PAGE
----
The robots are designed to manage local delivery of packages, groceries and food. The robots will deliver up to 10kgs/20lbs worth (three shopping bags) within 15-45 minutes, to homes within a 2-mile radius on demand. By the end of 2017, the robots had completed thousands of deliveries and travelled over 100,000 KM worldwide to date. Starship Technologies have many plans for 2018, aiming to surpass more robot driving milestones.

Moley Robotics

In terms of money and health, nothing can beat a meal cooked at home. However, time and talent limitations mean many people rely on takeout or dine-in for convenience. Moley Robotics is focusing on a radical idea that can change our relationship with food: Robotic kitchens. Paired with their automated kitchens will be access to a large library of recipes available, and internet connectivity will let homeowners try out several new meals per day if they choose. Furthermore, the company is teaching its robots meals prepared by world-famous chefs, enabling people to taste a version of meals diners pay a significant premium for on a nightly basis. Inventor Mark Oleynik’s vision was to enable everyone to have “your grandmother’s dish that you love” on demand.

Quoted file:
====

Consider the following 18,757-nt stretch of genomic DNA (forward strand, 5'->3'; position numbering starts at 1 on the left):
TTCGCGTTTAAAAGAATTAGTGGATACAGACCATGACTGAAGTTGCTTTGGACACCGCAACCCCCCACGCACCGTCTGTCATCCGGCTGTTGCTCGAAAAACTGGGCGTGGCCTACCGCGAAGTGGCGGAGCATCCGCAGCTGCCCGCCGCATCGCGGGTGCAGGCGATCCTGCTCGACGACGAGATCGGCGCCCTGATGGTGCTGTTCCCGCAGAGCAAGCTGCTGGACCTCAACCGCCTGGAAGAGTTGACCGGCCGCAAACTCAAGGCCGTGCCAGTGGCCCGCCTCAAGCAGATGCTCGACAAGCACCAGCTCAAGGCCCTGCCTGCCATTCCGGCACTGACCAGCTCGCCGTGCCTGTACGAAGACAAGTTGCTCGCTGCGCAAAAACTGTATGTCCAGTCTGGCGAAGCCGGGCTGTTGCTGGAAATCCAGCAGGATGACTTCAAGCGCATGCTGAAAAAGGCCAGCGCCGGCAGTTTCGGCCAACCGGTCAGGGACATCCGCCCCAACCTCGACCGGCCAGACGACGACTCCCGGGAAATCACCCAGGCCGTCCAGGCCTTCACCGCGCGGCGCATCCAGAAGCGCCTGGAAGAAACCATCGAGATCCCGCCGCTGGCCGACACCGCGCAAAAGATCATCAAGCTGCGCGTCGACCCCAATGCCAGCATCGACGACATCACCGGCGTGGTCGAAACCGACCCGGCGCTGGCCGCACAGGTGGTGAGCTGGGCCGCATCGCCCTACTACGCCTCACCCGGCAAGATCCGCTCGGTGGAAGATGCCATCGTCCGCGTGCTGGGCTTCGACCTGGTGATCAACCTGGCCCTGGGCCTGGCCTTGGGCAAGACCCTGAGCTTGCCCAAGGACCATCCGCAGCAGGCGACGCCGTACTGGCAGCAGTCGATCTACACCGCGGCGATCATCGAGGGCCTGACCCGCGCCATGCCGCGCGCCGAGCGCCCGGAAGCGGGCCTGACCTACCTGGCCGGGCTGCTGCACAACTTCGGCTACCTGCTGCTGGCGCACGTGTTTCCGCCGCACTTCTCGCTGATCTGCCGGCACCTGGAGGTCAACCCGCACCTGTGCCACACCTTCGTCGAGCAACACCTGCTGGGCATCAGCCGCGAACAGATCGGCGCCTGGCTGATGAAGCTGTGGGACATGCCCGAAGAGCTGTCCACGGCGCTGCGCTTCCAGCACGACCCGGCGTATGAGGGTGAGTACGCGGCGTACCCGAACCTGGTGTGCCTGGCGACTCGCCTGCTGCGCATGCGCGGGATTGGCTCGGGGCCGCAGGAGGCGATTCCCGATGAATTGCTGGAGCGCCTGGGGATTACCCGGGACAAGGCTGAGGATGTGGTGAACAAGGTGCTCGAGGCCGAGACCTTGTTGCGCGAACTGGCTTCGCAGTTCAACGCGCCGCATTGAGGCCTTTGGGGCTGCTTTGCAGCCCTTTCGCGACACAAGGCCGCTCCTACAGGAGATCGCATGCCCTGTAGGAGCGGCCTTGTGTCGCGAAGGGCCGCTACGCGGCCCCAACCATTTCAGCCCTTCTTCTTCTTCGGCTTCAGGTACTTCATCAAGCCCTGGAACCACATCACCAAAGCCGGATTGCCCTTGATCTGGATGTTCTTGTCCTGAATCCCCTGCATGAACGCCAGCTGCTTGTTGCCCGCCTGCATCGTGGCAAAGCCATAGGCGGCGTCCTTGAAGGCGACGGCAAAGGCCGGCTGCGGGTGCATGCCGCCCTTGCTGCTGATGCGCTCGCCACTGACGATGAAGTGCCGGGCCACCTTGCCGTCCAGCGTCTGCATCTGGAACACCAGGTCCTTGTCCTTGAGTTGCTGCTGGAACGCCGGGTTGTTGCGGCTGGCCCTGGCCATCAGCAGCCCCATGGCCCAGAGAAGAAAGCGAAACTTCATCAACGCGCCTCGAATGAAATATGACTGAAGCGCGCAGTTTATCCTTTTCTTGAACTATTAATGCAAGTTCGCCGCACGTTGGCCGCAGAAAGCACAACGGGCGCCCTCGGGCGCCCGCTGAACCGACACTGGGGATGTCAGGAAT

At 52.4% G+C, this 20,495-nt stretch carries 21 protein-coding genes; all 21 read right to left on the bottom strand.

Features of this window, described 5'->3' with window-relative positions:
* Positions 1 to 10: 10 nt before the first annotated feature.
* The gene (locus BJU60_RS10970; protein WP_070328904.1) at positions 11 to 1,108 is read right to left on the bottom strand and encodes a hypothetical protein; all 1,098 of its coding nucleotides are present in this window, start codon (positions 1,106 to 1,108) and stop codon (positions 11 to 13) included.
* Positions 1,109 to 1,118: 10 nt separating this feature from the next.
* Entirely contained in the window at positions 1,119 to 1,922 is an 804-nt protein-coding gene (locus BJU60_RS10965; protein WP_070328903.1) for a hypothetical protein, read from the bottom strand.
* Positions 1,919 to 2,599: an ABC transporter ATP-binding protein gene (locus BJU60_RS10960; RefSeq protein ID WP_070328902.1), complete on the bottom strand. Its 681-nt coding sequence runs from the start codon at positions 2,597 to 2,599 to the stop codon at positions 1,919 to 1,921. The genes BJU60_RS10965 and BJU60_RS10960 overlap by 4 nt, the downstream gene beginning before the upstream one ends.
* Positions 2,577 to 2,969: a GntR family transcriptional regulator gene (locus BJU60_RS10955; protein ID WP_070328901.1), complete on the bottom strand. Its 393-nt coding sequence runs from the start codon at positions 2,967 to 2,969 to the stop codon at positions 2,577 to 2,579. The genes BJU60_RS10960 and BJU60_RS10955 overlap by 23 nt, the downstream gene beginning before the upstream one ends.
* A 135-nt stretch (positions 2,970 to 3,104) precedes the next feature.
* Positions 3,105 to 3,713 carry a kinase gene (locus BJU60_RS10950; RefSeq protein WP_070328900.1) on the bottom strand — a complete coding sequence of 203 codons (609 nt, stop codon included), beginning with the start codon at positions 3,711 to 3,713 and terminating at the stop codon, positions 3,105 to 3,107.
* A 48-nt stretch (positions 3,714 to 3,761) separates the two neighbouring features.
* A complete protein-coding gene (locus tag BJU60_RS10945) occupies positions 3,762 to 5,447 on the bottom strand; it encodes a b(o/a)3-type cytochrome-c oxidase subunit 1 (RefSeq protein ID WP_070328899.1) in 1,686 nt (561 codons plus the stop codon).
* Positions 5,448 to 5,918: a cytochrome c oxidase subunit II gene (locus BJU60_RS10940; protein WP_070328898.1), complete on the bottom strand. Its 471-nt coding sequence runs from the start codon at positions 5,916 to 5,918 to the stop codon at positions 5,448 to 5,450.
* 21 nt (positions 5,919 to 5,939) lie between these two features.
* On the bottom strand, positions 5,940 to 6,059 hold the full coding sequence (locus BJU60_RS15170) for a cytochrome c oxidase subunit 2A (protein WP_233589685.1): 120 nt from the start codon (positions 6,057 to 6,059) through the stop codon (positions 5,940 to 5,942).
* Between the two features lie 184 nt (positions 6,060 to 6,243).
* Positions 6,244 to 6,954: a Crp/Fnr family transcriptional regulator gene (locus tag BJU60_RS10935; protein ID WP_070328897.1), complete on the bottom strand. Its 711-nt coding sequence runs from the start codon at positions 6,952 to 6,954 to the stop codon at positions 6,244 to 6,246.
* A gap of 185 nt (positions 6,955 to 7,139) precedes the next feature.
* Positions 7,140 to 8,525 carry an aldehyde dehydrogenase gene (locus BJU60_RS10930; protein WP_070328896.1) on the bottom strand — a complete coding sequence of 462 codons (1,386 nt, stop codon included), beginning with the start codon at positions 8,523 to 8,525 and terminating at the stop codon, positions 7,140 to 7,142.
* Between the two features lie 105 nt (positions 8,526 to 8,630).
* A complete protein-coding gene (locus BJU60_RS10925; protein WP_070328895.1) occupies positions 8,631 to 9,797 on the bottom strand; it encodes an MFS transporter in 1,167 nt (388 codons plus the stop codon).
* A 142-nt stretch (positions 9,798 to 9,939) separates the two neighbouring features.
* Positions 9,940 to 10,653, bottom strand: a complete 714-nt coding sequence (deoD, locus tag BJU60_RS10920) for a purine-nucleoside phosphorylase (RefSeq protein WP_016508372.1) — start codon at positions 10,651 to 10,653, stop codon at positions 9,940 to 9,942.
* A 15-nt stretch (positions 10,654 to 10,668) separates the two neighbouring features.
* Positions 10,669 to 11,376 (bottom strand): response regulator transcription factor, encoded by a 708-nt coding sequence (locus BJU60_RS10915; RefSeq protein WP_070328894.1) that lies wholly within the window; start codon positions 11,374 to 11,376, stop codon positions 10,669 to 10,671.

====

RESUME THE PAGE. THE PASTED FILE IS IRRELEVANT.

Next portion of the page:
Imagine  – Now you can have it cooked by the robot anytime you want. And also your great -grand children can watch the ‘grandmother’ preparation and taste the same dish. I think it’s a nice option to save family traditions for the future generations, isn’t it?


Robots have the ability to change the world, but there are two limitations to current initiatives: Cost and intellectual property restrictions. OpenBiotics aims to provide a suite of software tools for robotics and, even more radical, open-source hardware designs. The group touts its success in cost and weight and has already unveiled a model that costs less than $100 and weights less than 200 grams. A more anthropomorphic model provides a more human look while still costing less than $200 and weighing less than 300 grams. Manufacturers, researchers, and others interested in robotics can download plans and software needed to replicate OpenBiotics designs at no cost.